Equitable Access to Solar Energy Starts with a Policy Shift

Vote Solar
Oakland, California
We have long worked to make solar energy available and affordable to people in low-income communities everywhere. We spoke to Melanie Santiago-Mosier, Managing Director, Access & Equity of Vote Solar, about the work they are doing on a national level.
Illustration of a house and solar panels.
I cannot overstate the extent to which our partnership with BlueHub is critical, particularly on Massachusetts policy. We have to rely on good partners who are in the space of providing solar to underserved communities. We couldn’t do our work if we weren’t partnered with them.”
Melanie Santiago-Mosier,
Managing Director, Access & Equity, Vote Solar

Why is equitable access to solar important?

There are a number of reasons. Start with market size: In order for solar to become a prominent energy source, it needs to be for everyone, not just middle- and higher-income families. There is energy burden mitigation. Solar provides savings for families who take advantage of it. For lower income households the overall energy burden is disproportionately high; solar could alleviate unaffordable energy bills. And there’s justice. Our current energy system has created terrible pollution leading to poor health outcomes in underserved communities, while at the same time communities of color and other underserved communities are not reaping the economic rewards.

What are the roadblocks for low-income communities?

Even though solar is completely affordable for middle-income families, there are still upfront costs. The financial barriers aren’t insurmountable, but they need to be considered. Then, there are physical barriers. Most people install solar arrays on their roof. Does a lower-income family own their home? If they do, can their roof support solar?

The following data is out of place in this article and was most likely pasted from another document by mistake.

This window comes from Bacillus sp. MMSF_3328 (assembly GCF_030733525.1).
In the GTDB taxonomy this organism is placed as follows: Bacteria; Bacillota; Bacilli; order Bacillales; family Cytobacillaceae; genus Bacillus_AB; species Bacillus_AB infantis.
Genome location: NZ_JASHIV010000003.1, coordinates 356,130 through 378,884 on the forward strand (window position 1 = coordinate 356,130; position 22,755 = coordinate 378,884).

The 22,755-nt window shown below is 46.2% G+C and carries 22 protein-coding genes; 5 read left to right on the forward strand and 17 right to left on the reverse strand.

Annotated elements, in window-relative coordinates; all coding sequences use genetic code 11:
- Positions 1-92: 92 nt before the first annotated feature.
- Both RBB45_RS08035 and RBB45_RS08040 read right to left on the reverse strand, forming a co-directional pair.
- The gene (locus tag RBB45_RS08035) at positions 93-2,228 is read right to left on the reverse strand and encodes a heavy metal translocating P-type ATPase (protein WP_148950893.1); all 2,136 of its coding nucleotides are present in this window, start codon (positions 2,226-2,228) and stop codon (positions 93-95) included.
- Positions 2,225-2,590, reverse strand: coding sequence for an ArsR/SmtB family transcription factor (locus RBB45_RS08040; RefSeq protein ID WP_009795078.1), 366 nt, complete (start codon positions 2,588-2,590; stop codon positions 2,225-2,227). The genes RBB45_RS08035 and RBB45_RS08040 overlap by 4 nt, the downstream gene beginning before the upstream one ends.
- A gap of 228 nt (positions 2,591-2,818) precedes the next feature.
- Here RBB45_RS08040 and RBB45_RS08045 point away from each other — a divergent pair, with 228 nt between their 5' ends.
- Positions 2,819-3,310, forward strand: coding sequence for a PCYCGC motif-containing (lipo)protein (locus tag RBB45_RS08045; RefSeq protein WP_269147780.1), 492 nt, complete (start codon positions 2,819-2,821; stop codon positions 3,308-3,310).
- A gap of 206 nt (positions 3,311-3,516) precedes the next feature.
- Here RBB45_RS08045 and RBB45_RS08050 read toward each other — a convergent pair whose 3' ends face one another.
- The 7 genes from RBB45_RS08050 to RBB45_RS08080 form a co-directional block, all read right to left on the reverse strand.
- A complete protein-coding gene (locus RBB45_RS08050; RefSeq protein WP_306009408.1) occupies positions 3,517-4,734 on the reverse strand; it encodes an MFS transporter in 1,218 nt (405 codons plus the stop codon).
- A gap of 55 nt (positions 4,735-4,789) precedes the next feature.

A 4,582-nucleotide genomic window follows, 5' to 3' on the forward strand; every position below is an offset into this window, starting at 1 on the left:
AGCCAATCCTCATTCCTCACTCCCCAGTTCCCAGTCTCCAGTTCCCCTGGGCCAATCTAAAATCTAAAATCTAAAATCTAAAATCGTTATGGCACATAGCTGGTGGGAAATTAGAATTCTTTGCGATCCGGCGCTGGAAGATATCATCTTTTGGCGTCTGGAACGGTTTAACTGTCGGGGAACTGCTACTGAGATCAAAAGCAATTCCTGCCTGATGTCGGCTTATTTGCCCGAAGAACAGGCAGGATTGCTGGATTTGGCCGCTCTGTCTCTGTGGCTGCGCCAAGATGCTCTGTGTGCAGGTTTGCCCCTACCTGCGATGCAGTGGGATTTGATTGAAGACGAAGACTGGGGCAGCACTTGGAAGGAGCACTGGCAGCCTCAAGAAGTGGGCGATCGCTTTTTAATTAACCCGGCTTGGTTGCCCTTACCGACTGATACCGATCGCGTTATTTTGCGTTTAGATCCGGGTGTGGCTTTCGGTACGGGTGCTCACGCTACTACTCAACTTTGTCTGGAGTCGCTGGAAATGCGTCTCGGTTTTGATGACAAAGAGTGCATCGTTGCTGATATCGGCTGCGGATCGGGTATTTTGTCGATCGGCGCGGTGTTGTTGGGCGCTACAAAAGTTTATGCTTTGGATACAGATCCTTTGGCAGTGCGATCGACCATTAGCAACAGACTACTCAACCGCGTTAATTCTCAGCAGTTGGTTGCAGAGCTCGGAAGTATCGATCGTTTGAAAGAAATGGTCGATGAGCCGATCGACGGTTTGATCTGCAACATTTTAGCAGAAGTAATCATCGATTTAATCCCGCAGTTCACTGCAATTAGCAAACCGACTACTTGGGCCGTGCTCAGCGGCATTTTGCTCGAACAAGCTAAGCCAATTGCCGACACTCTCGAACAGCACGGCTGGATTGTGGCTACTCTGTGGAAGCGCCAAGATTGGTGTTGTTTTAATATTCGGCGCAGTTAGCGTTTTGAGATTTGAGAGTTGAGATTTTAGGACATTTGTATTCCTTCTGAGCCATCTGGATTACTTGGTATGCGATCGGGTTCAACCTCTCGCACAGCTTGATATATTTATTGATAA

This is one reason we are awfully optimistic about the potential for community solar, which is one of BlueHub’s specializations.

There is a trust barrier, too. Underserved communities are wary of scams. Solar providers need to work to build trust, in order to spread the message about the true potential of solar to save money and help the environment.

Is this really a policy issue?

It definitely takes a public policy platform to create a marketplace, programs, and services that can deliver solar for underserved communities — and in states with good solar policies we have seen an uptick of solar for underserved communities. It won’t be necessary forever, but I think it is necessary right now.

Of course, we need to be thoughtful and be sure that solar programs fit into existing public policies. For instance, there are energy assistance programs that could be impacted by the addition of solar.

Who do you look to for help in putting solar on the national agenda?

Vote Solar considers BlueHub to be an important partner and an entity that is doing unique things. We are really watching them closely to see how we can take BlueHub’s ideas and translate them to other places. In fact, recently we featured one of BlueHub’s projects as a case study in our Low-income Solar Policy Guide, a publication that reaches a national audience. BlueHub is very generous with their knowledge; I have seen them participating in national conferences, sharing their learning and insights with organizations from all over the country.

What is the long-term goal?

We see a 100% clean energy future — and we think that 50% of that clean energy supply can come from solar. Every single family needs to have the opportunity to choose solar as their source of energy.

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